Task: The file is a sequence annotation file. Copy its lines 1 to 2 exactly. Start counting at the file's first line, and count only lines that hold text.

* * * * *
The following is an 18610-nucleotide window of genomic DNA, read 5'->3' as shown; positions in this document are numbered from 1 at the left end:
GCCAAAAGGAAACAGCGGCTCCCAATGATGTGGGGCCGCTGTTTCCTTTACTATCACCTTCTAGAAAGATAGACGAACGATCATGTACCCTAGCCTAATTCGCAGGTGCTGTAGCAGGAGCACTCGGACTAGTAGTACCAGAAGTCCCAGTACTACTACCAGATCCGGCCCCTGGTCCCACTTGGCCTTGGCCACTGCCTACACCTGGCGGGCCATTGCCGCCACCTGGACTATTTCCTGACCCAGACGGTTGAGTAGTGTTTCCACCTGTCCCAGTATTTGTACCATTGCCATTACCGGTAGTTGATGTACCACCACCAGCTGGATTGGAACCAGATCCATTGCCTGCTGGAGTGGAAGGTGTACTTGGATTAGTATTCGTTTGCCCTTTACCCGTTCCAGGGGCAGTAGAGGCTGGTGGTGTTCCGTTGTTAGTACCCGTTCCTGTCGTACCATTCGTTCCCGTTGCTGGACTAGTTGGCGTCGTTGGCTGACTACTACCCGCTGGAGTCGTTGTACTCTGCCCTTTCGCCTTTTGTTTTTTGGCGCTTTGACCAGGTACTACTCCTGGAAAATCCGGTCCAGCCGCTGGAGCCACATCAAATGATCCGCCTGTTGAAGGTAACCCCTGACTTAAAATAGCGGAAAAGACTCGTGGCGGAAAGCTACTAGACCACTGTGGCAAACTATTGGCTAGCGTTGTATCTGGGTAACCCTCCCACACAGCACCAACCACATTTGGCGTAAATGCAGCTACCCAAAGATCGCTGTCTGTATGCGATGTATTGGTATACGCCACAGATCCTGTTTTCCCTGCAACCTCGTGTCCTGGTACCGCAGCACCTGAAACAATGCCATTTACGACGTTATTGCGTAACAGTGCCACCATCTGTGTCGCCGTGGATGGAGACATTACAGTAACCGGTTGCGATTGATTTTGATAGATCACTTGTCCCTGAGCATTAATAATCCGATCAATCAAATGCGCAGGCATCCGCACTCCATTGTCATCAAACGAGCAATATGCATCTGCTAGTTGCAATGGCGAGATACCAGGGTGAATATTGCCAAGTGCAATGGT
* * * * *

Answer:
The following is an 18610-nucleotide window of genomic DNA, read 5'->3' as shown; positions in this document are numbered from 1 at the left end:
GCCAAAAGGAAACAGCGGCTCCCAATGATGTGGGGCCGCTGTTTCCTTTACTATCACCTTCTAGAAAGATAGACGAACGATCATGTACCCTAGCCTAATTCGCAGGTGCTGTAGCAGGAGCACTCGGACTAGTAGTACCAGAAGTCCCAGTACTACTACCAGATCCGGCCCCTGGTCCCACTTGGCCTTGGCCACTGCCTACACCTGGCGGGCCATTGCCGCCACCTGGACTATTTCCTGACCCAGACGGTTGAGTAGTGTTTCCACCTGTCCCAGTATTTGTACCATTGCCATTACCGGTAGTTGATGTACCACCACCAGCTGGATTGGAACCAGATCCATTGCCTGCTGGAGTGGAAGGTGTACTTGGATTAGTATTCGTTTGCCCTTTACCCGTTCCAGGGGCAGTAGAGGCTGGTGGTGTTCCGTTGTTAGTACCCGTTCCTGTCGTACCATTCGTTCCCGTTGCTGGACTAGTTGGCGTCGTTGGCTGACTACTACCCGCTGGAGTCGTTGTACTCTGCCCTTTCGCCTTTTGTTTTTTGGCGCTTTGACCAGGTACTACTCCTGGAAAATCCGGTCCAGCCGCTGGAGCCACATCAAATGATCCGCCTGTTGAAGGTAACCCCTGACTTAAAATAGCGGAAAAGACTCGTGGCGGAAAGCTACTAGACCACTGTGGCAAACTATTGGCTAGCGTTGTATCTGGGTAACCCTCCCACACAGCACCAACCACATTTGGCGTAAATGCAGCTACCCAAAGATCGCTGTCTGTATGCGATGTATTGGTATACGCCACAGATCCTGTTTTCCCTGCAACCTCGTGTCCTGGTACCGCAGCACCTGAAACAATGCCATTTACGACGTTATTGCGTAACAGTGCCACCATCTGTGTCGCCGTGGATGGAGACATTACAGTAACCGGTTGCGATTGATTTTGATAGATCACTTGTCCCTGAGCATTAATAATCCGATCAATCAAATGCGCAGGCATCCGCACTCCATTGTCATCAAACGAGCAATATGCATCTGCTAGTTGCAATGGCGAGATACCAGGGTGAATATTGCCAAGTGCAATGGT